No adequate social media options
by Sebastian Benthall
While this post is guaranteed to be a pile of cliches, I need to write it anyway to get it off my chest.
None of the current social media platforms are doing it for me right now. Why is that?
There are the minimal functions that I want out of social media.
Self-expression. There needs to be a blogging/publishing platform to support self-expression. So that that self-expression can be authentic, there needs to be fine-grained privacy controls so that I can choose who I’m exposing my thoughts to.
Sharing. I want to take advantage of and participate in crowdsourced content curation on the web. When my friends are interested in something or think I will be interested in something, i want to hear about it. If like something that somebody has showed me, I want to be able to share it with other people. It is very important to me to be able to attribute the thing I’m sharing back to the person who shared it with me–it is a way of respecting them and congratulating their good taste, and not taking credit for how cool they are except by proxy. It is not at all important to me to acknowledge some global idea of how much something is “liked.”
So far, this description covers almost all the major platforms, especially Facebook and Buzz. However, those aren’t so good for other reasons.
One is that the software needs to be open source and my content portable from system to system. I don’t want Google or especially Facebook keeping ownership over all this material which might be very personal. I don’t want the features in my social media to be distorted by a profit motive.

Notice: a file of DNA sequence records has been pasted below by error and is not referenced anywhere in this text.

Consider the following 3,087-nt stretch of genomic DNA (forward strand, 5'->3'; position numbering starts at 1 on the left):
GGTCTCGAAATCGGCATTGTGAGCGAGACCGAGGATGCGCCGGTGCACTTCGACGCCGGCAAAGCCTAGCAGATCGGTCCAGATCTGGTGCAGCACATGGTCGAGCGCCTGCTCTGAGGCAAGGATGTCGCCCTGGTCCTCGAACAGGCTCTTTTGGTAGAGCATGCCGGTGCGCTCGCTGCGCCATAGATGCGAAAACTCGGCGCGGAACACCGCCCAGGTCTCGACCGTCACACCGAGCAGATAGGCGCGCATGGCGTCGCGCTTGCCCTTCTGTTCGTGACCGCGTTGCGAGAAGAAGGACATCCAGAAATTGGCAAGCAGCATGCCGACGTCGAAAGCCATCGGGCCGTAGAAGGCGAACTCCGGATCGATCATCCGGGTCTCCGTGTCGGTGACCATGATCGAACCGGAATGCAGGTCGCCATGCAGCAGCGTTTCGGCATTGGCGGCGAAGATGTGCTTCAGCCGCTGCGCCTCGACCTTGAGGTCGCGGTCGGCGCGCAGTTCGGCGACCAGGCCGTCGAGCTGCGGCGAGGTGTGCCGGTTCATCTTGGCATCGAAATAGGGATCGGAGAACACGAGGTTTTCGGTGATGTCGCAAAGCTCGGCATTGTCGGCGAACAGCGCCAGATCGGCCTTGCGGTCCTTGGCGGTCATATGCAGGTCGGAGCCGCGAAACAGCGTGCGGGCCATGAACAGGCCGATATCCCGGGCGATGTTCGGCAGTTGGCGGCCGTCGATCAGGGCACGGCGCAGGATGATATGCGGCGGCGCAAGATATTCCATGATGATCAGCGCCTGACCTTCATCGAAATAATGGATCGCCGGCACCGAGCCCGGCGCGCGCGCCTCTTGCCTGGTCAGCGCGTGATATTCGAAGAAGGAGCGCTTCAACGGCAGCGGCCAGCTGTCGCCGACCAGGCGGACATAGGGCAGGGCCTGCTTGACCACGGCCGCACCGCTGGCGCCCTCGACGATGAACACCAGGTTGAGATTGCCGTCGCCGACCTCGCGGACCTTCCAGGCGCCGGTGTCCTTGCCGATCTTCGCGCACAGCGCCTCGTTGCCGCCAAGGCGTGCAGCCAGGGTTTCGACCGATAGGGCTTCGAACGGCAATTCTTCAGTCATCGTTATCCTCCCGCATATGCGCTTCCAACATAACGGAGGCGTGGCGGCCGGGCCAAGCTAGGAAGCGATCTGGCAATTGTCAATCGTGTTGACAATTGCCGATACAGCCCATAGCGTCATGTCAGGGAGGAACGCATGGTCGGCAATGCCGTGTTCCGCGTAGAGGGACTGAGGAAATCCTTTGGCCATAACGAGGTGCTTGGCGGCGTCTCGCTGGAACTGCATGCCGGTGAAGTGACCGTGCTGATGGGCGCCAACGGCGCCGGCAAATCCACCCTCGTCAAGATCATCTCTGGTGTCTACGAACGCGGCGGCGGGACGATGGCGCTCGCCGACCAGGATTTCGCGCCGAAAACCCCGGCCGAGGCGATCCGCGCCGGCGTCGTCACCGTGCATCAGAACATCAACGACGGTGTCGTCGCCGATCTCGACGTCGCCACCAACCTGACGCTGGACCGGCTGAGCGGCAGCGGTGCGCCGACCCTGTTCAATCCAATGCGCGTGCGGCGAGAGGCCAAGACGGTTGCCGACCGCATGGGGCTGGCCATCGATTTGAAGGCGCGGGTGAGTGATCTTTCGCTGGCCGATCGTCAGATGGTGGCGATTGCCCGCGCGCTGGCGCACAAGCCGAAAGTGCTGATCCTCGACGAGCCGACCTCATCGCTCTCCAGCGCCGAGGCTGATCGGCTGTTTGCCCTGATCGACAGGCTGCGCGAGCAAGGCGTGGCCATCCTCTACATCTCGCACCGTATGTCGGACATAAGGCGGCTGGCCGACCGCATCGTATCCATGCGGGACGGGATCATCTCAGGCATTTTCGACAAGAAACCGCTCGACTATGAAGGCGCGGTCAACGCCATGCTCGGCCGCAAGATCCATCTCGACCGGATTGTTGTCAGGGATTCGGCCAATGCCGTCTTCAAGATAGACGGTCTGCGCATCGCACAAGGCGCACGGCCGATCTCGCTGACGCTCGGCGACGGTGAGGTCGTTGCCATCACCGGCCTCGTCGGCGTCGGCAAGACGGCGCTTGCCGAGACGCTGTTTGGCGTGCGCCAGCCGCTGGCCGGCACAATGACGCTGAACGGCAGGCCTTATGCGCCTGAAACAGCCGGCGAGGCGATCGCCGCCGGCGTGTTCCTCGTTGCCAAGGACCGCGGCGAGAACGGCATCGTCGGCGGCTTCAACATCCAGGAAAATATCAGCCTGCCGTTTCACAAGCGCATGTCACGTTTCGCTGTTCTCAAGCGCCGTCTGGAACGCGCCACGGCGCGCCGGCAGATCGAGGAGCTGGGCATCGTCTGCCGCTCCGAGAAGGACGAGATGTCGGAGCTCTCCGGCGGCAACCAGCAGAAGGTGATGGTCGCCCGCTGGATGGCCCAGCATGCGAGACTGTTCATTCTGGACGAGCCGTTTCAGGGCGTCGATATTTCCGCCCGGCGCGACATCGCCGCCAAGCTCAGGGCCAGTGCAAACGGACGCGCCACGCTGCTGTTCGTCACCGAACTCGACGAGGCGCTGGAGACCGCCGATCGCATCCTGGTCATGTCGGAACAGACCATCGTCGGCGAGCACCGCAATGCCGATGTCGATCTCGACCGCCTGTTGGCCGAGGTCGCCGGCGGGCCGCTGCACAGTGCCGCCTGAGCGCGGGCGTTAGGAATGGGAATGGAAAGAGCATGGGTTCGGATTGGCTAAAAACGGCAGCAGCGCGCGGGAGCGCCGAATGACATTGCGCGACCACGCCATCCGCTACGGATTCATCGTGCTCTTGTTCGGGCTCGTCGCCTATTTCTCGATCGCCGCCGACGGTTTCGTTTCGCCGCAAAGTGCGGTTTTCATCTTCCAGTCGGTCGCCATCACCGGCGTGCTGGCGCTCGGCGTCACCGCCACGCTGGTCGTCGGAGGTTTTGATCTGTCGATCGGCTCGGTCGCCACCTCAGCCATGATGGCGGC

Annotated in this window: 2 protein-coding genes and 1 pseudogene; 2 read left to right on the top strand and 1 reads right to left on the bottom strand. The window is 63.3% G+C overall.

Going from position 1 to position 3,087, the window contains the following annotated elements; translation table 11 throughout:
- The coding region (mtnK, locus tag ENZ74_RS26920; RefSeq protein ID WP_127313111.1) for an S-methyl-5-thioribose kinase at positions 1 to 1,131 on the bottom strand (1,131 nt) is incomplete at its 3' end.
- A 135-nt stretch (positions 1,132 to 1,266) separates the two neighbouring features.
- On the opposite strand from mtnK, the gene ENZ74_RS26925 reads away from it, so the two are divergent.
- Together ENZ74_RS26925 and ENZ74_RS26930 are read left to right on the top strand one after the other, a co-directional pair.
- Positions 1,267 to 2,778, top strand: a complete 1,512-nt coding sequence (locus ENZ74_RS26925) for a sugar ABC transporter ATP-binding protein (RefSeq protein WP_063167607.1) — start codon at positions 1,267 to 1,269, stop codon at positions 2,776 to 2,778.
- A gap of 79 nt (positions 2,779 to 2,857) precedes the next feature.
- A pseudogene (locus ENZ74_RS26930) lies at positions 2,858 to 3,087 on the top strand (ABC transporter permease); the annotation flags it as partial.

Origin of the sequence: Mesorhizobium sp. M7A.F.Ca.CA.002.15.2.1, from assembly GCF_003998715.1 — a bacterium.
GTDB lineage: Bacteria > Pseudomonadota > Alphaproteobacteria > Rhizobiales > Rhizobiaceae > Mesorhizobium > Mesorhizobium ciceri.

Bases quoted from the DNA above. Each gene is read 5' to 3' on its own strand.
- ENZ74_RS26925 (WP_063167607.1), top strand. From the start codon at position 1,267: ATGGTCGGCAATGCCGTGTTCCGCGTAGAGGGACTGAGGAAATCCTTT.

Another has to do with comments. Comments on existing content are a means of self-expression and a means of sharing. Currently, the conventions around commenting are confused: bloggers will post a blog post which is essentially a comment on an existing work, with an excerpt, but will need to put it in a separate context because of technical constraints. Meanwhile, responses to a Buzz or Facebook item are displayed as second-class content and are not themselves resharable. I want my comments to be considered first-class self-expression and be stored on the service under my control.
Moreover, I want threaded comments, because ultimately what I want is to have conversations with the people I care about about the things we are sharing together, but I want to be able to filter out other commenters who I don’t care about.
So when I look at a piece of content shared by a friend, I want to know the lineage of how the friend found it, and I want to see the conversation about it thats been had by people I know about or who some algorithm thinks I could be interested in. I want to be able to tune out boring people and tune in interesting people.
I want there to be “communities,” which could really just be done through an ad hoc tagging system to start with. I.e., I would “follow” a tag and then see the feed of content surrounding that tag.
Of course, it would be hard to monetize such a service, as it would promote genuine community among people who care about each other and not the targeting of advertising. So as far as I’m aware such a thing doesn’t exist yet. But a guy can dream.
Good write up here. Looking for the same thing too. Data Portability is key, but with likes of FB, Google+ and many other networks with questionable data storage licenses, I long for a neutral alternative.
Where is Diaspora and will they fill the void?
Would G+ gain more mileage if they released it under a proper open source license, and be a member of data portability group?
When twitter builds there dev platform on drupal, I long for some young upstarts to build a true open source alt to facebook on Drupal Commons.
Until, then, I sit alongside you in cyberspace, looking for that truly utopian network.